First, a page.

Alvaro Watson, a first-year social work graduate student, is probably not as well-known as the organization he founded. Free-speech group Temple University Purpose has attracted regional attention several times since its inception in March 2009 by inviting controversial speakers to Main Campus. The Temple News met with Watson to find out what led him into social work and, for him, what comes after life at Temple.
The Temple News: Where are you from originally?
Alvaro Watson: I was born in El Salvador and moved here in 1988 with my family due to political turmoil in the country driven by the socialist and communist systems. I was son to a leftist-socialist guerilla father, a conservative mother and grandson to a Yankee. Of course, when my mother found out he was a guerilla, she didn’t marry him. My dad was arrested before I was born, and I’ve only met him twice.
TTN: Why did you decide to study social work?
AW: In El Salvador, I had seen how poor, uneducated country people had been taken advantage of. When we moved to America, I had seen my mother struggle with English, hold factory jobs and house-cleaning jobs – the typical immigrant jobs. It’s very simple. I wanted to provide a bilingual voice to other Latinos so that they wouldn’t have to go through the same thing. I had an easy transition into America’s education system because I was very young when I moved. I absorbed English like a sponge, and I could read and write. Many Latino immigrant youth aren’t able to do either, which is the deciding factor for a successful assimilation into the American life. For decades upon decades, an effective mediator between the Latino immigrant and the American education system has been lacking. I want to be that defining mediator.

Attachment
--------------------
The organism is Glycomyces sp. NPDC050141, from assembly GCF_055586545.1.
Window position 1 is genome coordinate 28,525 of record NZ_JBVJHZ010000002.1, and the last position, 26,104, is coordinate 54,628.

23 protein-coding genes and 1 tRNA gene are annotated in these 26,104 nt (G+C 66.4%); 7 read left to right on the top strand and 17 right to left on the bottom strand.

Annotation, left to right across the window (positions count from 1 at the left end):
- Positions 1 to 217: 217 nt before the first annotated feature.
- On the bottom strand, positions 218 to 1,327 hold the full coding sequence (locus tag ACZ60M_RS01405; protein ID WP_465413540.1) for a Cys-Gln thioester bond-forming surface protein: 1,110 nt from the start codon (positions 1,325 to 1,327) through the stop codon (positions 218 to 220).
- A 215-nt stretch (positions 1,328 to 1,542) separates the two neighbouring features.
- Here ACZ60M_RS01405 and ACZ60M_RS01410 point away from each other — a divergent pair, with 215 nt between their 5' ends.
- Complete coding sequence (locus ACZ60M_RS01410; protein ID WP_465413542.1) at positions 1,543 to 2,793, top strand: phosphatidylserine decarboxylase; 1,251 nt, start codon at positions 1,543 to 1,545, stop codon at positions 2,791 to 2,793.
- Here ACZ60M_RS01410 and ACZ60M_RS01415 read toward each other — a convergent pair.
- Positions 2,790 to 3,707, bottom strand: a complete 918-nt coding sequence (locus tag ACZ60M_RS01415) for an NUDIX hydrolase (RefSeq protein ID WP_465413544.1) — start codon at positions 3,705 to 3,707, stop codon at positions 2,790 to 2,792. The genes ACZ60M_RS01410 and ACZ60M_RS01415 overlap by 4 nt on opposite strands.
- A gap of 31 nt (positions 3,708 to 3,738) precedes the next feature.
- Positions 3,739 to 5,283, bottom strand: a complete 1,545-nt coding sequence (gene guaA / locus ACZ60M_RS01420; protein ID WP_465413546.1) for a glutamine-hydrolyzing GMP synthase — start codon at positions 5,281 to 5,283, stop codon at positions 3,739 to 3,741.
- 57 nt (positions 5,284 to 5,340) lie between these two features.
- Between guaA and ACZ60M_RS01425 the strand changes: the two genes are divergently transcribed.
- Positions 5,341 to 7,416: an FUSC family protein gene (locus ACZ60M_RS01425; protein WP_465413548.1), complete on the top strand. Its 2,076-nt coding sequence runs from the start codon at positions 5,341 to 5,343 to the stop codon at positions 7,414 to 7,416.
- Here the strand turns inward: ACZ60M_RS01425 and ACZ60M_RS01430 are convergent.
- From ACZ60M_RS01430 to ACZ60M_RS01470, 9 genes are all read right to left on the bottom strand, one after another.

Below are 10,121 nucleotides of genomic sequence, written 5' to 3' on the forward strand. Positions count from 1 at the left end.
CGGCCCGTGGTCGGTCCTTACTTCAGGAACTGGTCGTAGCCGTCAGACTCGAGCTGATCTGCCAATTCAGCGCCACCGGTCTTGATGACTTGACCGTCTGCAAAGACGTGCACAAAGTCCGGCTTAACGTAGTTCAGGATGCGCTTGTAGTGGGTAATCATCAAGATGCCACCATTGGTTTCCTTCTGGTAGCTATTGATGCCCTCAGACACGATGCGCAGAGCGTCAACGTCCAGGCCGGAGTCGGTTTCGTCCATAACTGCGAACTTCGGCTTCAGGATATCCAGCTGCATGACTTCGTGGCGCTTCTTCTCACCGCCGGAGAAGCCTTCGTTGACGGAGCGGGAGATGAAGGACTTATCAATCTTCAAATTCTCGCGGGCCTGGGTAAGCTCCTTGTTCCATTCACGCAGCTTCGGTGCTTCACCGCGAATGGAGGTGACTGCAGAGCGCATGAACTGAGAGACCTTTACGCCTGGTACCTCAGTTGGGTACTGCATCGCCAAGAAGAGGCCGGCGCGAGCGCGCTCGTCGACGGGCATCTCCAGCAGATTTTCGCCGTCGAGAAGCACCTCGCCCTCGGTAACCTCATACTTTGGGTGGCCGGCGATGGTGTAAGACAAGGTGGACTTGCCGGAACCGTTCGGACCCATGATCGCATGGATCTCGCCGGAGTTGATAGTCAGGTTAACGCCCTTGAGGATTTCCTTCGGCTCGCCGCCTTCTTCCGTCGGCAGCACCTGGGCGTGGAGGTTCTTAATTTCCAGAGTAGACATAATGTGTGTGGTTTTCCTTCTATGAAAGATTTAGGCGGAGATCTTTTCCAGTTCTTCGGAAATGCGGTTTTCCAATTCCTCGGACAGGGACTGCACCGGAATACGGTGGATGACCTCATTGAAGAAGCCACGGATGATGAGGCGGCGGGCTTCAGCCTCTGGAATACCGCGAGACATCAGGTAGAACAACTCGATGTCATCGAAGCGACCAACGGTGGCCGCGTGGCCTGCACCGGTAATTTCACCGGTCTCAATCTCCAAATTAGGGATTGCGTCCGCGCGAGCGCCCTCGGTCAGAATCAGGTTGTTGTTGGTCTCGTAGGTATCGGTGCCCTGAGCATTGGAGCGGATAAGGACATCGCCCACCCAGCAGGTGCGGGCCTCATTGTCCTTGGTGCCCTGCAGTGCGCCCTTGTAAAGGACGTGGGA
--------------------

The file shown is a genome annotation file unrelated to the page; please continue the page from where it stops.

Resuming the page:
TTN: What encouraged you to start TU Purpose?
AW: I wanted to do more than just exist as a student. The goal of Purpose is to allow members to engage in discussion on social and political issues. Our official mission statement is “to create a dialogue where discussion needs to be had.” Unfortunately, we’re viewed as bigots because of some of our speakers and events.
TTN: Who and what have those speakers and events been?
AW: Last year, we invited [Dutch parliamentarian] Geert Wilders to discuss his stance on Islam. Temple became the first university in the country to host him. We also held Temple’s first annual Drug, Alcohol and Domestic Violence Awareness Week. This was a concept we came up with to encourage collaboration among as many student organizations as possible, as we tackled tough issues that many of us can relate to. Other events have covered topics of the difficulties of abortion, the Youth (Green) movement in Iran and individual rights in education. Recently, we invited Robert Spencer and Pamela Geller, who discussed the nature and implications of the ground zero mosque. While this was controversial, our critics don’t understand that we are able to separate radical Islam from moderate Islam.
TTN: What are your future plans after you graduate?
AW: The education will not stop at social work. I ultimately want to get my Master of Science and Ph.D. in education policy so I can enter the education policy arena – although, I’m also toying with the idea of foreign affairs. If I do enter the education policy arena, I want to design successful policies in the area of education for recent Latino immigrants. Ultimately, I want these to have a nationwide influence on legislation so that every state, upon its own assessment, can best address the needs of its Latino population.
Matt Flocco can be reached at firstname.lastname@example.org.